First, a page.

The Bookshelf

Posted

Thursday, April 9
BRATTLEBORO -- "The Bookshelf" features book reviews written by students from Academy, Green Street and Oak Grove Schools who have been participating in the BEEP Literary Club, organized by Flo Nestor, coordinator of the Brattleboro Elementary Enrichment Program. The books are provided by Everyone's Books and The Book Cellar.

"Gully's Travels"

By Tor Seidler

Gulliver has the best life a dog could want. His owner is a professor who feeds him Prime Premium gourmet dog food. He even has a collar with turquoise jewels on it. Everything changes when his master falls in love with a French woman who is allergic to long-haired dogs! The professor gives up Gulliver and leaves him in the care of the apartment building's doorman. Gulliver is forced to leave Manhattan and move to Queens. Follow Gulliver through many adventures as he travels alone from New York and across the ocean to Europe. I enjoyed the writing style because the author made the characters seem so real. It was a unique story, but it was very sad all the way through. I recommend this book for ages 9-13 because Gulliver experiences some very challenging situations and they may be difficult for younger children to handle emotionally.

-- Reviewed by Jade Newton

"The Best Bad Luck I Ever Had"

By Kristine Levine

"The Best Bad Luck I Ever Had" is about a white farm-boy nicknamed Dit who was living in Moundville, Alabama. His life is pretty normal until an African American family moves in next door to him. That's when his parents told him he had to play with their daughter, Emma. At first, Dit hated Emma and thought she wasn't good for anything. He soon finds out that she is so smart that she can come up with a plan to save the local barber from being falsely accused of murder. This story was filled with suspense, romance, and friendship. "The Best Bad Luck I Ever Had" was a real page-turner that left me thinking for hours about the story. I would recommend this book to fifth to eighth-graders and/or people who love historical fiction. I hope anyone who reads this book loves it just the way I did.

-- Reviewed by Risa Knapp

"Paraworld Zero"

By Matthew Peterson

"Paraworld Zero" is the first book in the new Parallel Worlds series. It is about Simon Kent, an unpopular orphan in middle school, who meets Tonya, a strange girl from another paraworld. When Tonya and Simon are accidentally transported to a hi-tech paraworld called Pudo, Simon learns that he can perform magic on it. But can Simon and Tonya solve a thousand-year-old mystery and save Pudo from destruction?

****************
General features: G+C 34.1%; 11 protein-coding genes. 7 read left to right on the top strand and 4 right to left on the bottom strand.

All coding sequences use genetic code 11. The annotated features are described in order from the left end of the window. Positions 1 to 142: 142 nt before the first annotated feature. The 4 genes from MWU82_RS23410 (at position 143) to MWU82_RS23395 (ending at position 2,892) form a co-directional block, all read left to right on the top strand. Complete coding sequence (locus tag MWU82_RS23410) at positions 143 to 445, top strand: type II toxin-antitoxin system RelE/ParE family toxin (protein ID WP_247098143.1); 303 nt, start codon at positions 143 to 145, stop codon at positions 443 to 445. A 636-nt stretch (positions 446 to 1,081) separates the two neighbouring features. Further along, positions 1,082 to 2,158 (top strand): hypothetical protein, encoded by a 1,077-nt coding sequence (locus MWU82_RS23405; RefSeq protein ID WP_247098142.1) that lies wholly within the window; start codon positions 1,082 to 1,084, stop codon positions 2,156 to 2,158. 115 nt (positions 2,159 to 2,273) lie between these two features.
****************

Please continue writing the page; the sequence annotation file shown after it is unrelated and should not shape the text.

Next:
Although the starting isn't the best and doesn't really make you want to read it, "Paraworld Zero" starts to get interesting in the middle and by the ending it's a real page-turner packed with action. It has uniquely original concepts, like all the parallel worlds coexisting in different dimensions and each sort of like Earth, but different at the same time. I also like the idea of E.M. (electro-magical) waves enabling you to do magic. I think that after "Paraworld Zero" is edited a bit it could be a great book. Packed with Star Wars-like duels and terrifying creatures, it is a great cross between fantasy and sci-fi. I would recommend it to readers in grades 6-plus. My favorite part of the book was when the small Puds and big Puds overcame their differences and worked together.

-- Reviewed by Hadi Tirmizi

"Accidentally Fabulous"

By Lisa Papademetriou

Amy Flowers is perky, funky, has a wacky sense of style and loves school. However, at Allington, the most expensive, fabulous, fancy school in Houston, Texas, she just doesn't seem to fit in. Apparently, most girls at this school prefer to wear silk shirts and chiffon rather than dresses (gasp!) with tomatoes printed on them, and carry hand painted canvas bags. Amy is attending Allington on scholarship, has never ridden in a limo before, and she doesn't (horror!) even have personal assistants. Who would ever befriend her? As it turns out, Amy's new cousin by marriage happens to be one of the most popular girls in school.

This definitely helps, but Fiona, the "queen" of the school, doesn't like Amy at all. Once Fiona decides something, everyone follows. Even Amy's cousin can't risk unpopularity for Amy. Even though she tries to be friendly, it is still up to Fiona to decide whether or not Amy will have any friends at Allington. After weeks of being told what to eat, wear and do, Amy is finally accepted into Fiona's group, and invited to her amazing party. This is a totally big deal, but when she finds out something horrible that Fiona did years ago, Amy's not sure she wants to be her friend anymore. Will Amy be able to get back at Fiona and become accidentally fabulous, or will she mess up her plan and be embarrassed forever? Find out in this fun, silly book, Accidentally Fabulous, which I would recommend for girls age 9-12, or grades 4-7.

-- Reviewed by Linnea Congleton


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